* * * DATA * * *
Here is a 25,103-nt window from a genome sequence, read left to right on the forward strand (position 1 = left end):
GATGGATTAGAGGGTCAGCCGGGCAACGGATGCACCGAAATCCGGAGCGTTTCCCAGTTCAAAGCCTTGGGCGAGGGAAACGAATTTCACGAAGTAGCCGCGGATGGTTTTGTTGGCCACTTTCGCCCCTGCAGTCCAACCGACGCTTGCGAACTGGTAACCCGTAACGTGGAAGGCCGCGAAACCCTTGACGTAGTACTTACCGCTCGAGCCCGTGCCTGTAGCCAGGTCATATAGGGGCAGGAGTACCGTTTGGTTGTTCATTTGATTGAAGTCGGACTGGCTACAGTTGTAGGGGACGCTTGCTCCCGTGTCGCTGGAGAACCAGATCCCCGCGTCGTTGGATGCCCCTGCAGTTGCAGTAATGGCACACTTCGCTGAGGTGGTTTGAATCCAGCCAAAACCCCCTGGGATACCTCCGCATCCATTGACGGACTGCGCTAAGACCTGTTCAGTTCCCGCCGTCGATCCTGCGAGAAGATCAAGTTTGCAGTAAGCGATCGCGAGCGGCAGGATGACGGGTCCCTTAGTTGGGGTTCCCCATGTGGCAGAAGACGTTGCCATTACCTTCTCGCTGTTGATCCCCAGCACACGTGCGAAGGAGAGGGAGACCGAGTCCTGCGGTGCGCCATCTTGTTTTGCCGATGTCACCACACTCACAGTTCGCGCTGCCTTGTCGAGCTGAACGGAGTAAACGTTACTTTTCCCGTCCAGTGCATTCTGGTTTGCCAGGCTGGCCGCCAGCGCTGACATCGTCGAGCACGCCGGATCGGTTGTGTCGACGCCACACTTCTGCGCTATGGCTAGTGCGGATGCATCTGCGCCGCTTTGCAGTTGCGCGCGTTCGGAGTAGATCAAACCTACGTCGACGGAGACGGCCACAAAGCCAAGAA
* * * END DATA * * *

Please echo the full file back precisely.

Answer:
Here is a 25,103-nt window from a genome sequence, read left to right on the forward strand (position 1 = left end):
GATGGATTAGAGGGTCAGCCGGGCAACGGATGCACCGAAATCCGGAGCGTTTCCCAGTTCAAAGCCTTGGGCGAGGGAAACGAATTTCACGAAGTAGCCGCGGATGGTTTTGTTGGCCACTTTCGCCCCTGCAGTCCAACCGACGCTTGCGAACTGGTAACCCGTAACGTGGAAGGCCGCGAAACCCTTGACGTAGTACTTACCGCTCGAGCCCGTGCCTGTAGCCAGGTCATATAGGGGCAGGAGTACCGTTTGGTTGTTCATTTGATTGAAGTCGGACTGGCTACAGTTGTAGGGGACGCTTGCTCCCGTGTCGCTGGAGAACCAGATCCCCGCGTCGTTGGATGCCCCTGCAGTTGCAGTAATGGCACACTTCGCTGAGGTGGTTTGAATCCAGCCAAAACCCCCTGGGATACCTCCGCATCCATTGACGGACTGCGCTAAGACCTGTTCAGTTCCCGCCGTCGATCCTGCGAGAAGATCAAGTTTGCAGTAAGCGATCGCGAGCGGCAGGATGACGGGTCCCTTAGTTGGGGTTCCCCATGTGGCAGAAGACGTTGCCATTACCTTCTCGCTGTTGATCCCCAGCACACGTGCGAAGGAGAGGGAGACCGAGTCCTGCGGTGCGCCATCTTGTTTTGCCGATGTCACCACACTCACAGTTCGCGCTGCCTTGTCGAGCTGAACGGAGTAAACGTTACTTTTCCCGTCCAGTGCATTCTGGTTTGCCAGGCTGGCCGCCAGCGCTGACATCGTCGAGCACGCCGGATCGGTTGTGTCGACGCCACACTTCTGCGCTATGGCTAGTGCGGATGCATCTGCGCCGCTTTGCAGTTGCGCGCGTTCGGAGTAGATCAAACCTACGTCGACGGAGACGGCCACAAAGCCAAGAA